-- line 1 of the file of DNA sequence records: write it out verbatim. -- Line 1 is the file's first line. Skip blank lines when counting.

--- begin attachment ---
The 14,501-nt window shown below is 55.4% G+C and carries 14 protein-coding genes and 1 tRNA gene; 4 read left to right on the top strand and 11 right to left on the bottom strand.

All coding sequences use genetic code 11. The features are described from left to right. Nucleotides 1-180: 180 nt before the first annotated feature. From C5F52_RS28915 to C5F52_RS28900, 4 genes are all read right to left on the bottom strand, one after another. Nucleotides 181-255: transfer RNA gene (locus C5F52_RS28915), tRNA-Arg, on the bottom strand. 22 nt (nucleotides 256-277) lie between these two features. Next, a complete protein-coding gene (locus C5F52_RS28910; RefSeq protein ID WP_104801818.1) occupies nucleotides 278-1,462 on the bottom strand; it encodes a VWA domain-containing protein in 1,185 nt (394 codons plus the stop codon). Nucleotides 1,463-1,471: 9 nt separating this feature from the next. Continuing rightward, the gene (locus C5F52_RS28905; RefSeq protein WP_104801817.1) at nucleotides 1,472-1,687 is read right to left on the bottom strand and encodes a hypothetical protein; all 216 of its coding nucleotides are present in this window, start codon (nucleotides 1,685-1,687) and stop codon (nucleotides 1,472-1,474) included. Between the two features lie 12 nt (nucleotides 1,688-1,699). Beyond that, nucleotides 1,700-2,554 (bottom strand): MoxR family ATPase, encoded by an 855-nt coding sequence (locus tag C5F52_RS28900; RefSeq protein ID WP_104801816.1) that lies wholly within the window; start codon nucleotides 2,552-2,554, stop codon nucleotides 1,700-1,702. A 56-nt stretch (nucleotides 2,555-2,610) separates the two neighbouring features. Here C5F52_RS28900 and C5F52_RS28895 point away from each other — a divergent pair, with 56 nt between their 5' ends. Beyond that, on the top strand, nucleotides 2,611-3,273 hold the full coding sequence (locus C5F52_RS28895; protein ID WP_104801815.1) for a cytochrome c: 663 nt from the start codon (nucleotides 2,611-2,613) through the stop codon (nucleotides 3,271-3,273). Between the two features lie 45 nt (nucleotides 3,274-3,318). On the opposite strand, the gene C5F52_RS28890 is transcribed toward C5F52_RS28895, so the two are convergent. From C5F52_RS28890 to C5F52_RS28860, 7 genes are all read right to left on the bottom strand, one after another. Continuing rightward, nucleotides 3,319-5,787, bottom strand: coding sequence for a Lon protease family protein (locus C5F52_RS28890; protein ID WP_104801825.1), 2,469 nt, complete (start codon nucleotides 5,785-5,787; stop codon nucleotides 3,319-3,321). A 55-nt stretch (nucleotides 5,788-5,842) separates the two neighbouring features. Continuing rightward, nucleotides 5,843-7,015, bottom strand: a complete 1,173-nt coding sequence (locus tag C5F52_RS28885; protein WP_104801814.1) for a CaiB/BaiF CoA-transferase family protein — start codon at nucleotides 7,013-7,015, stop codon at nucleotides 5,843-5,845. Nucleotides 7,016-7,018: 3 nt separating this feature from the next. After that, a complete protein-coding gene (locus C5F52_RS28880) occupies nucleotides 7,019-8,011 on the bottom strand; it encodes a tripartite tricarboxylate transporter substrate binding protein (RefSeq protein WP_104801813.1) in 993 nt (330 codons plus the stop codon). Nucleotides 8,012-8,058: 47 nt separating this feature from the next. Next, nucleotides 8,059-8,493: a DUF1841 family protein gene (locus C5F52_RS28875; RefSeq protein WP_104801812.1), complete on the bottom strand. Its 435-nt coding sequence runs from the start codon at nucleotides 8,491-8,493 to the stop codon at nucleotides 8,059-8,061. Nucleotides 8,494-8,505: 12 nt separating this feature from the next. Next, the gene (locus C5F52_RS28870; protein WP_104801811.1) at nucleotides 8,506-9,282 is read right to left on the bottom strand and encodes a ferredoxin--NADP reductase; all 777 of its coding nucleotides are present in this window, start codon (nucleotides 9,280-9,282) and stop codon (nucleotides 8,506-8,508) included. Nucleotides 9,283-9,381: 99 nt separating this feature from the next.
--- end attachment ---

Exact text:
The 14,501-nt window shown below is 55.4% G+C and carries 14 protein-coding genes and 1 tRNA gene; 4 read left to right on the top strand and 11 right to left on the bottom strand.